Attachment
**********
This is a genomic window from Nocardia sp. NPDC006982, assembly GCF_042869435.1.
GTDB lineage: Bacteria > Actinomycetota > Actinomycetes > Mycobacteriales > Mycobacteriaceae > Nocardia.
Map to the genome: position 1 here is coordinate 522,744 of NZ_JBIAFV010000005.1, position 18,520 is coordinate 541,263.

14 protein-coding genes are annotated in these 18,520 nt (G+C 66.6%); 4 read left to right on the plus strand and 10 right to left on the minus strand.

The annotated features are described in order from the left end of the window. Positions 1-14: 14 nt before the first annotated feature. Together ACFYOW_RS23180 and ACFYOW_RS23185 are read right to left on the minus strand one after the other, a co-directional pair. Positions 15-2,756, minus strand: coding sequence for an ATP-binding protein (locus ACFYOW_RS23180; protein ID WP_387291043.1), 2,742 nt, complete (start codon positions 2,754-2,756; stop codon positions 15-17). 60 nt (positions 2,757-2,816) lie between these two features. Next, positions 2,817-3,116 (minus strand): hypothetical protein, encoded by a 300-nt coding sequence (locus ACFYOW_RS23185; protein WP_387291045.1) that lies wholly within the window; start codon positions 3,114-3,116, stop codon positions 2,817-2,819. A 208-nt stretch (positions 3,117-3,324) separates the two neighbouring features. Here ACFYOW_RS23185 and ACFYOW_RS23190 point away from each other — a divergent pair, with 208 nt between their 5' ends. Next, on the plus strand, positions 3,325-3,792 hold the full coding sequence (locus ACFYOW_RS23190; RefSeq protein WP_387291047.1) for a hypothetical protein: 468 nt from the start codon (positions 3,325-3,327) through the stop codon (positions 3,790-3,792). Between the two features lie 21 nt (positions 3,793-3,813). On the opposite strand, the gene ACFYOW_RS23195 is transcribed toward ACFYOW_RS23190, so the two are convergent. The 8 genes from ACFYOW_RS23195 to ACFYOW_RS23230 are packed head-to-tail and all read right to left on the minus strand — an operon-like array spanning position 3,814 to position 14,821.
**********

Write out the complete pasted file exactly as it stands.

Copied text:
This is a genomic window from Nocardia sp. NPDC006982, assembly GCF_042869435.1.
GTDB lineage: Bacteria > Actinomycetota > Actinomycetes > Mycobacteriales > Mycobacteriaceae > Nocardia.
Map to the genome: position 1 here is coordinate 522,744 of NZ_JBIAFV010000005.1, position 18,520 is coordinate 541,263.

14 protein-coding genes are annotated in these 18,520 nt (G+C 66.6%); 4 read left to right on the plus strand and 10 right to left on the minus strand.

The annotated features are described in order from the left end of the window. Positions 1-14: 14 nt before the first annotated feature. Together ACFYOW_RS23180 and ACFYOW_RS23185 are read right to left on the minus strand one after the other, a co-directional pair. Positions 15-2,756, minus strand: coding sequence for an ATP-binding protein (locus ACFYOW_RS23180; protein ID WP_387291043.1), 2,742 nt, complete (start codon positions 2,754-2,756; stop codon positions 15-17). 60 nt (positions 2,757-2,816) lie between these two features. Next, positions 2,817-3,116 (minus strand): hypothetical protein, encoded by a 300-nt coding sequence (locus ACFYOW_RS23185; protein WP_387291045.1) that lies wholly within the window; start codon positions 3,114-3,116, stop codon positions 2,817-2,819. A 208-nt stretch (positions 3,117-3,324) separates the two neighbouring features. Here ACFYOW_RS23185 and ACFYOW_RS23190 point away from each other — a divergent pair, with 208 nt between their 5' ends. Next, on the plus strand, positions 3,325-3,792 hold the full coding sequence (locus ACFYOW_RS23190; RefSeq protein WP_387291047.1) for a hypothetical protein: 468 nt from the start codon (positions 3,325-3,327) through the stop codon (positions 3,790-3,792). Between the two features lie 21 nt (positions 3,793-3,813). On the opposite strand, the gene ACFYOW_RS23195 is transcribed toward ACFYOW_RS23190, so the two are convergent. The 8 genes from ACFYOW_RS23195 to ACFYOW_RS23230 are packed head-to-tail and all read right to left on the minus strand — an operon-like array spanning position 3,814 to position 14,821.